In an effort to salvage the tense relationship between Israel and France, the two countries have teamed up to provide a month of well-intentioned, though misguided cultural programs. This included the largest fireworks display ever staged over the Tel-Aviv skies. Apparently it also resulted in the largest traffic jams ever on Tel-Aviv roads. And somehow no one could ignore the fact that all that effort and money went up literally in a cloud of smoke.
In Jerusalem I caught the Peace Tents at the Hass Promenade. Not too many people were perusing the tents when I happened to stop by. Composed by French artist Clara Halter the tents consists of the word "peace" written in 50 different languages. The overall effect is soothing, with the tents glowing in the Jerusalem evening but then you walk in and the tents are empty. A metaphor for peace itself? Or maybe she ran out of languages.

"Restobar" Moments

Sometimes you'll be sitting at a charming cafe in Jerusalem with a fat wifi connection and a way too stylish bathroom enjoying your delicious glass of Leffe and the people sitting behind you can not stop talking about Iraq and the war and Hamas and so on and so forth. Then you turn around and realize they are diplomats. And journalists. And that this country is the intersection of all the corners of the universe and everyone cares about the minute details of every event here. And everyone has an opinion. And they are always talking. Sometimes it really hits home.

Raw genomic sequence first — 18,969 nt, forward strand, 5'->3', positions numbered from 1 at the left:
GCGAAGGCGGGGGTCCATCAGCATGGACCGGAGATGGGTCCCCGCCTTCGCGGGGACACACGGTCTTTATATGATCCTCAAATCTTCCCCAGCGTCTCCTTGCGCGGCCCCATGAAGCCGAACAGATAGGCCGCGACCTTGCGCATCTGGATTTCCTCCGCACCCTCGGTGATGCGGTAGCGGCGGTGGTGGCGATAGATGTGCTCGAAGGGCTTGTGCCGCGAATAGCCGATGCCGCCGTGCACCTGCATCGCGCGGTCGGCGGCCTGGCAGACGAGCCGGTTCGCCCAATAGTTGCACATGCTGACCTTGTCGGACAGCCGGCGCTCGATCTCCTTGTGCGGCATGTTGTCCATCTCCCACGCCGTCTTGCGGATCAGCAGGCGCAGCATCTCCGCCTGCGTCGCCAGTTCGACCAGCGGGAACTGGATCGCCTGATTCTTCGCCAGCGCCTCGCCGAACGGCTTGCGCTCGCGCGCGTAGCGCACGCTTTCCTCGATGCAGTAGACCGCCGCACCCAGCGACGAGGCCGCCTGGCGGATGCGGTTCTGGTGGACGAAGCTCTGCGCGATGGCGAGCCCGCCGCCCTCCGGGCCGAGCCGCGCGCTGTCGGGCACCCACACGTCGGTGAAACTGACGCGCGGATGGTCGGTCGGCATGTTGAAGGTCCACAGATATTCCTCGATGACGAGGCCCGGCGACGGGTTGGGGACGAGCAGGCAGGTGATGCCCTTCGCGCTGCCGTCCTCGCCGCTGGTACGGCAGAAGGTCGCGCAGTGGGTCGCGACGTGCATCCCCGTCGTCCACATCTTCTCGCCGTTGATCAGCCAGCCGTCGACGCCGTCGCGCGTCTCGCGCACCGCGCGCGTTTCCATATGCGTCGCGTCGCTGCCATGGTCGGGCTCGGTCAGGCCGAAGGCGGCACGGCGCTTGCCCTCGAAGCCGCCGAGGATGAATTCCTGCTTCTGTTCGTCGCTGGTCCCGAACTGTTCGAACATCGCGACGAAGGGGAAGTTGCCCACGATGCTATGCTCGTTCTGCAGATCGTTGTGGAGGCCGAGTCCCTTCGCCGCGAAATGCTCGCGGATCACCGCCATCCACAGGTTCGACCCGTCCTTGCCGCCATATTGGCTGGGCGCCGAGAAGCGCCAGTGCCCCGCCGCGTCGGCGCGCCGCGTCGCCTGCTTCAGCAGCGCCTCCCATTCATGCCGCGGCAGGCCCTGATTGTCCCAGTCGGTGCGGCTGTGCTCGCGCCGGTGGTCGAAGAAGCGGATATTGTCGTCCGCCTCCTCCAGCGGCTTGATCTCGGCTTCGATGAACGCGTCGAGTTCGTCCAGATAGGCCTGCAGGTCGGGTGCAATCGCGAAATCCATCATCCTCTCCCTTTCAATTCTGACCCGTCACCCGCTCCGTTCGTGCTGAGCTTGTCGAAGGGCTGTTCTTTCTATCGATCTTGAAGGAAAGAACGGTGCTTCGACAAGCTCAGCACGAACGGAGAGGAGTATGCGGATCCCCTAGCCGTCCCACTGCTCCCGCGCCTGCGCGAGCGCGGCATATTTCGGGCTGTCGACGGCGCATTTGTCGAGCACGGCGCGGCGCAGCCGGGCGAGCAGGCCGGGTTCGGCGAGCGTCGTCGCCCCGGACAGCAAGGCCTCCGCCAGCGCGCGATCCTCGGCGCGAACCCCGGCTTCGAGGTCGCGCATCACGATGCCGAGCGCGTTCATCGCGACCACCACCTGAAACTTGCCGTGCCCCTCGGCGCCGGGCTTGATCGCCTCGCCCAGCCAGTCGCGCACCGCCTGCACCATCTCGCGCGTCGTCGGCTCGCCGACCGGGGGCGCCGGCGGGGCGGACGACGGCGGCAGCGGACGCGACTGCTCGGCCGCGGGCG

Thursday, May 25, 2006

Fun with Ehud Olmert

So I was at this wedding in Jerusalem and Prime Minister Ehud Olmert was there and so were these two attractive black men who were friends of the groom and all the Israelis thought they were either rap superstars or secret service agents. The man at the far right is Arkadi Gaidamak, Russian billionaire and owner of Jerusalem soccer team Beitar Yerushalyaim. Basically this man is every Jerusalem cab driver's idol. Hmm, I wonder what the two talked about that night....

Friday, May 19, 2006

Dispatches from the Holy Land

Dearest readers,
I been remiss as a blogger, I know, t'was only due to my recent travels in the Orient. Rest assured, I have plenty of stories of my adventures for you including (in no particular order): meeting Ehud Olmert, a flaming wedding cake, Lag B'Omer bonfires in Tzfat, hiking in the Golan Heights, and other such fantastical experiences of which pictures and descriptions will be forthcoming.

Tuesday, May 09, 2006

Pretty Plants @ the Bass

The Bass Museum is dabbling in Earth Art these days with this exquisite exhibit of wall plants. Who knew plastic cups and hooks could be so beautiful?